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New Audio: JOVM Mainstays Geowulf Expands Upon Their Blogosphere Winning Sound in New Single

Over the past couple of years, I’ve written quite a bit about JOVM mainstays Geowulf, and as you may recall, the act, which is comprised of Noosa, Australia-born friends and collaborators, Star Kendrick and Toma Benjamin. As the story goes, although the duo have known each other since they were both teenagers, their musical collaboration began when Kendrick, who grew up in a musical home started to seriously pursue music a few years ago — and Kendrick enlisted the help of her old friend to flesh out some of her early demos. 

After a string of successful, critically applauded singles including “Saltwater,” which received over 1 million Spotify streams and reached Hype Machine‘s top ten before landing at #4 on Spotify’s US Viral Charts; the Mazzy Star meets  Fleetwood Mac-like   “Don’t Talk About You;” the  Phil Spector meets Still Corners “Drink Too Much,” and the jangling, 60s girls group pop-inspired single “Hideaway,” and The Smiths-like “Sunday,” the JOVM mainstays released their Duncan Mills-produced, full-length debut, Great Big Blue last year. 

Slated for an October release, the duo’s highly-anticipated sophomore full-length album My Resignation finds the Aussie JOVM mainstays collaborating with songwriter and producer Justin Parker, who has worked with the likes of Lana Del Rey, Bat For Lashes and Cloves on a number of tracks. Reportedly, the album finds Kendrick writing what may arguably be the most brutally honest to date with the album touching about loneliness — in particularly, learning to accept it and to love the space it provides; but viewed through the lens of a 20 something trying to maneuver the weight of the expectations put upon by others and upon themselves. Naturally, the album also touches upon heartbreak, growth and self-actualization. Or in other words, the material finds the duo maturing and trying to figure out the difficulties of adulthood — although to be honest, at 40, I’m not entirely convinced that I’ve tackled that myself. 

“I See Red,” My Resignation’s first single is a subtle expansion of the sound that first caught the attention of this site and elsewhere across the blogosphere. While employing the use of shimmering synths, the track is primarily centered around jangling guitar lines, a propulsive rhythm section, a soaring hook and Kendrick’s crooning — and while sounding incredibly self-assured, the song comes from a deeply personal and lived-in place. “‘I See Red’ was written after an argument with my sister,” the duo’s Star Kendrick explains in press notes. “The song was a realization that you are only ever your most raw, horrible self when you’re with the people you love to death and who love you.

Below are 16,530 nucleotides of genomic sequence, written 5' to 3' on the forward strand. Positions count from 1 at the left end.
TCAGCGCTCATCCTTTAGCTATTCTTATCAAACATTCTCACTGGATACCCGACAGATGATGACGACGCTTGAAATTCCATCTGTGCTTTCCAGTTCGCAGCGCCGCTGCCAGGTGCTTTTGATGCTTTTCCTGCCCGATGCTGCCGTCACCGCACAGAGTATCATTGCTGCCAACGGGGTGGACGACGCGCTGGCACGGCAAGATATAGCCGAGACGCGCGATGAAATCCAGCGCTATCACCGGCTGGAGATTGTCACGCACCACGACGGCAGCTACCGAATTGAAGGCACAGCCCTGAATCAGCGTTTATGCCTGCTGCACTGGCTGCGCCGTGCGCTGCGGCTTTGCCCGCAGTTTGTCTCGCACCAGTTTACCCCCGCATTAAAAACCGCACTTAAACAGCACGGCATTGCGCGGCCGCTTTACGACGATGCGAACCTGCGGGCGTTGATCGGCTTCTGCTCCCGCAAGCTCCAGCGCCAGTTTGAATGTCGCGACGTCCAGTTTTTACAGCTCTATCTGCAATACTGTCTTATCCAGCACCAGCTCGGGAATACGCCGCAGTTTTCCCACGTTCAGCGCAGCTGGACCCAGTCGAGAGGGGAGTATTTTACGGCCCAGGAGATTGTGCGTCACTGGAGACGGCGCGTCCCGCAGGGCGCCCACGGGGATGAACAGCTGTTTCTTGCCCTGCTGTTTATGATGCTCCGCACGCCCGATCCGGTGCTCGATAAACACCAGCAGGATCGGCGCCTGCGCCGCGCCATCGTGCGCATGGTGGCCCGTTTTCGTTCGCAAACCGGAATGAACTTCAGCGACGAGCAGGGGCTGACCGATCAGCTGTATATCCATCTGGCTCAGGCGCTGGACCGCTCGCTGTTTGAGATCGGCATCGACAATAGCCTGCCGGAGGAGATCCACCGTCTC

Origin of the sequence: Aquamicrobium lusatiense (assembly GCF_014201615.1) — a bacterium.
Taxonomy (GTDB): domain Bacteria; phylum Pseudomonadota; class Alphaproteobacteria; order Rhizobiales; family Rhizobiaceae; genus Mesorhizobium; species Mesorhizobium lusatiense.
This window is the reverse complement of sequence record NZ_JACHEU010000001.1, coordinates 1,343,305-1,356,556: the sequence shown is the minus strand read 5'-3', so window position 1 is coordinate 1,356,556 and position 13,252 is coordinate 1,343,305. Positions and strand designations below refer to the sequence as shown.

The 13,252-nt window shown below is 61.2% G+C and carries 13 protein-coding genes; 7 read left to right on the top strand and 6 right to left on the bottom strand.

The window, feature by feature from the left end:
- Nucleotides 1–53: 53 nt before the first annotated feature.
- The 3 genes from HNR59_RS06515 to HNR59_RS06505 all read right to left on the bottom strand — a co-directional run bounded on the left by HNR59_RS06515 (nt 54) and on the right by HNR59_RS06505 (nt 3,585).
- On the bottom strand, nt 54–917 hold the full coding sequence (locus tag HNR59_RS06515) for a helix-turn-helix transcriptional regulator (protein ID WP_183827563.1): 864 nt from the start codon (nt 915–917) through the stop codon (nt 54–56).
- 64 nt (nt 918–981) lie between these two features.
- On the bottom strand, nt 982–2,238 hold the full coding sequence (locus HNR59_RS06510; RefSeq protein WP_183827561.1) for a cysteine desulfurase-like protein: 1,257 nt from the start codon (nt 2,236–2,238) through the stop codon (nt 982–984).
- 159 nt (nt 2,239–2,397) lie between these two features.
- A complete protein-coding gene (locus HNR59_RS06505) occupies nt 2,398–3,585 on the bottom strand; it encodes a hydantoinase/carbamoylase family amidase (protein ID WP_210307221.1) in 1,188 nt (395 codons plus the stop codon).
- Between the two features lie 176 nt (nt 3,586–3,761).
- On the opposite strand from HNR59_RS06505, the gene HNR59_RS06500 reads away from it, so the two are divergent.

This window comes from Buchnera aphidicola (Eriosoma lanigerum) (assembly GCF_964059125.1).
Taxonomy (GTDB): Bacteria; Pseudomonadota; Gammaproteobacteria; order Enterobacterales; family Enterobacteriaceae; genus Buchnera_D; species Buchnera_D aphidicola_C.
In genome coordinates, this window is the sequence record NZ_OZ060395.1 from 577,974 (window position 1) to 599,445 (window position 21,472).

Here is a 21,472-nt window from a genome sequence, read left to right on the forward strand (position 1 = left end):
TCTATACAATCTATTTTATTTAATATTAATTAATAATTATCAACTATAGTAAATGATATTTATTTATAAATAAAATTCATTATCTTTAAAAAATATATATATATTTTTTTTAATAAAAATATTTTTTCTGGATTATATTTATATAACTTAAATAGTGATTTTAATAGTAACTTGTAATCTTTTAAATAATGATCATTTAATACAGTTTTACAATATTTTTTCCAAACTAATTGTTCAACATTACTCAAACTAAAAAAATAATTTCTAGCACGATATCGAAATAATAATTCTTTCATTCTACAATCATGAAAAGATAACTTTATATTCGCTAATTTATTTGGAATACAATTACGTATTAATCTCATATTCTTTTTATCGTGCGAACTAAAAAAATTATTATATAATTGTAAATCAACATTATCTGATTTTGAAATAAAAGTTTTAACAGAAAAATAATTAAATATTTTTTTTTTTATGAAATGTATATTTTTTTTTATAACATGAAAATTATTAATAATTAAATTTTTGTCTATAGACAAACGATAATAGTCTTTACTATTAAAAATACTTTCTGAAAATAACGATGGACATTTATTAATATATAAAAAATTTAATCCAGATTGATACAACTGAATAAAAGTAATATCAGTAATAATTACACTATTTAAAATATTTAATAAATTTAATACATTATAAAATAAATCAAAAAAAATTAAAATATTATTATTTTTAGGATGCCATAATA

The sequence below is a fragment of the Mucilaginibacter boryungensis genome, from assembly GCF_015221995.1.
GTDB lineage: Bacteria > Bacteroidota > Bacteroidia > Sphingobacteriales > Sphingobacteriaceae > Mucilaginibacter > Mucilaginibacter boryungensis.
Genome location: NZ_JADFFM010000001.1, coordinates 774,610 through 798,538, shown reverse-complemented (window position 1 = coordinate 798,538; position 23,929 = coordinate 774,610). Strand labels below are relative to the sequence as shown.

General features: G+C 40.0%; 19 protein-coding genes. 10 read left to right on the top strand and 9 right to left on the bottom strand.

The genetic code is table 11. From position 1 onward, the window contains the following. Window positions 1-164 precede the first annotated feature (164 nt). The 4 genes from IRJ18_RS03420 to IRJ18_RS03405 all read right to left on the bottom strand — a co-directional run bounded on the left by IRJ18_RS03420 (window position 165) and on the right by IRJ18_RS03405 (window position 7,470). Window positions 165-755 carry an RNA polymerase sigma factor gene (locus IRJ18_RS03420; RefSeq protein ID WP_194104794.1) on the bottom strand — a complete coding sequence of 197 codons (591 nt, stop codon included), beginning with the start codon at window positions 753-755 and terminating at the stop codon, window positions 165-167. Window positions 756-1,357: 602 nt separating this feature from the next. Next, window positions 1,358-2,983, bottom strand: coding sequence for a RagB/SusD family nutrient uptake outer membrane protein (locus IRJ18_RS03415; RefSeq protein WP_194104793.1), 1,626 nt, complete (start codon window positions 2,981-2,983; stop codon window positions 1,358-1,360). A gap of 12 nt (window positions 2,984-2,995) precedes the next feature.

I have been very proactive over many years in going to therapy, talking openly about mental health and have constantly taken steps to control emotions, moods and even my temper – having a family history of mental illness, this is something my siblings and I have had a lot of awareness about.This song is about that process and what I’ve learnt. The ebbs and flows of trying to be the best version of yourself.”

Over the course of 2017 and 2018, I wrote a bit about Trent Prall, a Southern California-born, Madison,WI--based producer, multi-instrumentalist and singer/songwriter, and his solo recording project Kainalu, which derives its name for the Hawaiian word for ocean wave.  The music that the Southern California-born, Madison,WI-based producer, multi-instrumentalist and singer/songwriter has worked on for the past decade or so have drawn from psych pop, psych rock, dream pop, Tropicalia, synth pop and funk, as well as his childhood trips to Oahu, HI visiting his mother’s family, coalescing in a breezy and nostalgia-including sound that Prall has dubbed “Hawaii-fi.”